Is Your Medical Data Safe?

Is Your Medical Data Safe?

The theft of about 780,000 online medical records by unknown hackers from state computers in Utah is sounding alarm bells about the protections of sensitive data.

Last month, hackers stole the data of hundreds of thousands of Medicaid recipients and participants from Utah’s Children’s Health Insurance Program, including the Social Security numbers of about 280,000 of them. Child records are specifically valuable to criminals because their lack of a credit report or bank account makes it difficult to monitor them for identity theft, leaving their data open for exploitation for years before it is uncovered.

Utah’s Department of Health said it was cooperating with the F.B.I. on its breach and working to notify victims, suggesting that Utah’s Medicaid and Children’s Health Insurance Plan recipients, as well as anyone whose health-care provider might have submitted information to the state for Medicaid coverage within the last four months, monitor their credit and bank accounts.

Utah Gov. Gary Herbert this week called the compromise a “completely unacceptable breach of trust,” offered an apology and announced a “comprehensive” response to the massive data breach, including the resignation of Stephen Fletcher, director of the state’s Department of Technology Services. The state also offered victims free credit monitoring.

These kinds of patient data breaches are surging, underscoring the need for greater privacy protection. According to the Ponemon Institute, data hacks in healthcare rose more than 30 percent this year, with 96 percent of healthcare organizations reporting at least one breach involving patient information over the past two years.

As part of a 2009 stimulus bill, the U.S. government pays incentives to doctors and hospitals that adopt electronic health records. As a result, more than half of office-based physicians now use digitized records and the number is steadily growing, according to the Centers for Disease Control and Prevention.

Electronic medical records are a treasure trove of personal information, as the Utah breach reflects, including names, Social Security number, birth date, insurance information and personal health details, making them a prime target for hacking and theft.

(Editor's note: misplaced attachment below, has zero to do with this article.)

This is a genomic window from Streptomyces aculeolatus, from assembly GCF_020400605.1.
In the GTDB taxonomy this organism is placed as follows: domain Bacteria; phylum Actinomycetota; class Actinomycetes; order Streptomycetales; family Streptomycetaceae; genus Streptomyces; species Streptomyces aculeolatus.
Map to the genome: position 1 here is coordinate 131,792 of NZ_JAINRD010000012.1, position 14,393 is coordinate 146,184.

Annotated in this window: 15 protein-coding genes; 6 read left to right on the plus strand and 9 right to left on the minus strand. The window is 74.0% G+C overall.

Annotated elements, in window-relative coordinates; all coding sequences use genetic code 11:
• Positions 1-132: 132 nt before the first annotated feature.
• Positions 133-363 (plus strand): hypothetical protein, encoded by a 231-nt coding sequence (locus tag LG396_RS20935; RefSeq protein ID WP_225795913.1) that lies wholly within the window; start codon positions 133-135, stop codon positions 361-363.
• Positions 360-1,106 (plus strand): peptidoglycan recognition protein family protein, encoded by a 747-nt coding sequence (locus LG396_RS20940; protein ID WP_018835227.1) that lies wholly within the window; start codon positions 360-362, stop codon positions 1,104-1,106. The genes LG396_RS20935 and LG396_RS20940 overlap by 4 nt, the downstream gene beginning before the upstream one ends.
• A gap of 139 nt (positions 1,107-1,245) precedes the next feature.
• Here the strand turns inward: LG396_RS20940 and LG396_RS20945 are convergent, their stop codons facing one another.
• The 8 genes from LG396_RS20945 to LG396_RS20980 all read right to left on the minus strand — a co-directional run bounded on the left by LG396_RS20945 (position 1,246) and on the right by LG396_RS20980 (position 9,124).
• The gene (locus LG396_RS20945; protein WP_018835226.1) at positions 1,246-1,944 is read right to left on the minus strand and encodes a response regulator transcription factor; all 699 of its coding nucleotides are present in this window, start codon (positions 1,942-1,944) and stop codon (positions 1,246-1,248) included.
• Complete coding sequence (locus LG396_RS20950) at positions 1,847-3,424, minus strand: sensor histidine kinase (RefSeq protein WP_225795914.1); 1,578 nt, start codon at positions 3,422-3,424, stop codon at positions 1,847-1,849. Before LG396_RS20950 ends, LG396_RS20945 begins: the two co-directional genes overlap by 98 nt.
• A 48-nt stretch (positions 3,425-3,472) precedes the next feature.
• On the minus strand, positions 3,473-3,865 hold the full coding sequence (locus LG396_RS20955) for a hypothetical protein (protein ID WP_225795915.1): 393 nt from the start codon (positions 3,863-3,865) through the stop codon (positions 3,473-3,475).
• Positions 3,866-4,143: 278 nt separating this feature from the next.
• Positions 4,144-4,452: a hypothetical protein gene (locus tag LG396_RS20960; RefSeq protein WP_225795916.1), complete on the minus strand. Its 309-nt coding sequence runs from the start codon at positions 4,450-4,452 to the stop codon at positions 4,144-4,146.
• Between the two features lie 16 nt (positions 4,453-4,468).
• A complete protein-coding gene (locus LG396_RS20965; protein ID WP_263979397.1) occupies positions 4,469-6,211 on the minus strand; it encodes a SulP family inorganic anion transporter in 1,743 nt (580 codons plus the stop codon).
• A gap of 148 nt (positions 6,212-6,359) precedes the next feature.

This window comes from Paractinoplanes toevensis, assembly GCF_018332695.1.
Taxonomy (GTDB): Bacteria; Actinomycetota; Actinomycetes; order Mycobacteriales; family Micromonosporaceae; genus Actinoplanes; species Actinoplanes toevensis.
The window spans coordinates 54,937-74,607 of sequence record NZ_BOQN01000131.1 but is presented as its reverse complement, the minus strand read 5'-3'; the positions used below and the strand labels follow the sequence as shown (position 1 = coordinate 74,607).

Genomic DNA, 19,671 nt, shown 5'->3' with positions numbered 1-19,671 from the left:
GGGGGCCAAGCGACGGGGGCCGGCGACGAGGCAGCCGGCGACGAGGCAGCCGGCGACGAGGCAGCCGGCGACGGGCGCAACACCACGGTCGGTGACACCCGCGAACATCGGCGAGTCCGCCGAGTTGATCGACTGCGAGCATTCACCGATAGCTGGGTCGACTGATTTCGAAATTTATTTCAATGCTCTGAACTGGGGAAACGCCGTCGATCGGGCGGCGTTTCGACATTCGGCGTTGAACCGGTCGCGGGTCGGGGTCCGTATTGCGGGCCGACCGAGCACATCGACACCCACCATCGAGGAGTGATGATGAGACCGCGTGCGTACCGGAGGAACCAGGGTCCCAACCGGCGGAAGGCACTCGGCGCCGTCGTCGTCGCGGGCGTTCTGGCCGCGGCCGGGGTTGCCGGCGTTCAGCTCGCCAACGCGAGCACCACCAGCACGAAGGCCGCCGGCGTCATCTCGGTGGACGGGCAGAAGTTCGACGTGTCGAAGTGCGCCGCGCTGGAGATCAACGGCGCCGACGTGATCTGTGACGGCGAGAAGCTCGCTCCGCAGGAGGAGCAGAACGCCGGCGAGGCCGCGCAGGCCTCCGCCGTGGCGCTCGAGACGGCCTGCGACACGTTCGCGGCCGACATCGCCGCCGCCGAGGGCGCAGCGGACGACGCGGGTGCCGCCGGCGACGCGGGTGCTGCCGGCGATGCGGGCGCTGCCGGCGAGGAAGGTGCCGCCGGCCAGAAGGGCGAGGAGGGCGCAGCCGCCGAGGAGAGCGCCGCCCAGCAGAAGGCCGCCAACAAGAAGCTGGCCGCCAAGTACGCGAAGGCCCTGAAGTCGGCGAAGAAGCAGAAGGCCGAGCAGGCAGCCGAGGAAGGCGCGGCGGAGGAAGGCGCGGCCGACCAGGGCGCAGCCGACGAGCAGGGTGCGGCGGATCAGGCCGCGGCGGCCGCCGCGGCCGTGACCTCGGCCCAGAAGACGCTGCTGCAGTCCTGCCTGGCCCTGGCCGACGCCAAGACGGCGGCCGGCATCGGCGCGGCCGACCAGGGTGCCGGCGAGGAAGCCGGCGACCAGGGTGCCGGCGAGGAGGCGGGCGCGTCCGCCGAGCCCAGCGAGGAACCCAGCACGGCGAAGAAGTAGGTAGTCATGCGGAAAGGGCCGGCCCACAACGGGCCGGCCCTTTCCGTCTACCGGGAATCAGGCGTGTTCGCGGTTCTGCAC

Utah officials report hackers were able to break into a Medicaid eligibility server, used to validate claims of retirees and others, in part because the security tools on the computer server were not installed properly. Also, much of the vulnerable data should have been deleted from the server once the claim was validated, but they were retained as records.

Some of the exposed data was indecipherable, or disconnected from a name, making it hard to assess the full damage. Investigators have traced the hackers’ IP address to Eastern Europe, but haven’t identified any suspects.

Hospitals and physicians are likely to search for better ways to bridge the gap between security practices and digitized data. More than 80 percent of physicians now use a smartphone, according to Manhattan Research, to do more patient-focused activities, such as communicating with patients via text messages, checking EKG or other test results and sending patient alerts and reminders, adding to the complexity of the protection issue.

Hospitals, consulting firms, insurers and other big organizations that handle digitized, sensitive patient information expect to increase privacy protection, providing an emerging market for enterprise-class, healthcare-specific device and records security amid growing consumer awareness.

“The people of Utah rightly believe that their government will protect them, their families and their personal data,” Herbert said. “As a state government, we failed to honor that commitment. For that, as your governor and as a Utah [citizen], I am deeply sorry.”

Credit monitoring and commitment to improve are two consolations for those affected by the Utah breach, but will hardly be enough as medical records zoom towards digitization and hackers hone their skills.

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